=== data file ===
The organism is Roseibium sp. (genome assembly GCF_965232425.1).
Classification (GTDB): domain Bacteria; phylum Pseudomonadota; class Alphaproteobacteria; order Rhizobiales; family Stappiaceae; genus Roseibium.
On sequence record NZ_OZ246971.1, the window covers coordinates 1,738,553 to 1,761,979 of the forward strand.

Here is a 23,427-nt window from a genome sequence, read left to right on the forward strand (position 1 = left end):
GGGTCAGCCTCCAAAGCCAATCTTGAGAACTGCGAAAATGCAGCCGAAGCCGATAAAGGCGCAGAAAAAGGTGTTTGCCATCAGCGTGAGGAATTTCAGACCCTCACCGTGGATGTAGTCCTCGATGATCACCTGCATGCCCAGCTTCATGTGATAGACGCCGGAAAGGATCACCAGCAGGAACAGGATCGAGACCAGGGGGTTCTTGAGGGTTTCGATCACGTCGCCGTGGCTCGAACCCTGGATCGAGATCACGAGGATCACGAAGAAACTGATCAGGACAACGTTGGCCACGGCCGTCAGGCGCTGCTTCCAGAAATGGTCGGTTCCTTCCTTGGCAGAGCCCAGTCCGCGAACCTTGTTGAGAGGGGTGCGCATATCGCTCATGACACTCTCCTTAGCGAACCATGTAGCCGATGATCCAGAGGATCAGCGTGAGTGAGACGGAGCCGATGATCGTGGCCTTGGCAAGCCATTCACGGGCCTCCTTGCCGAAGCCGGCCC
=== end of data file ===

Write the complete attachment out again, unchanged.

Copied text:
The organism is Roseibium sp. (genome assembly GCF_965232425.1).
Classification (GTDB): domain Bacteria; phylum Pseudomonadota; class Alphaproteobacteria; order Rhizobiales; family Stappiaceae; genus Roseibium.
On sequence record NZ_OZ246971.1, the window covers coordinates 1,738,553 to 1,761,979 of the forward strand.

Here is a 23,427-nt window from a genome sequence, read left to right on the forward strand (position 1 = left end):
GGGTCAGCCTCCAAAGCCAATCTTGAGAACTGCGAAAATGCAGCCGAAGCCGATAAAGGCGCAGAAAAAGGTGTTTGCCATCAGCGTGAGGAATTTCAGACCCTCACCGTGGATGTAGTCCTCGATGATCACCTGCATGCCCAGCTTCATGTGATAGACGCCGGAAAGGATCACCAGCAGGAACAGGATCGAGACCAGGGGGTTCTTGAGGGTTTCGATCACGTCGCCGTGGCTCGAACCCTGGATCGAGATCACGAGGATCACGAAGAAACTGATCAGGACAACGTTGGCCACGGCCGTCAGGCGCTGCTTCCAGAAATGGTCGGTTCCTTCCTTGGCAGAGCCCAGTCCGCGAACCTTGTTGAGAGGGGTGCGCATATCGCTCATGACACTCTCCTTAGCGAACCATGTAGCCGATGATCCAGAGGATCAGCGTGAGTGAGACGGAGCCGATGATCGTGGCCTTGGCAAGCCATTCACGGGCCTCCTTGCCGAAGCCGGCCC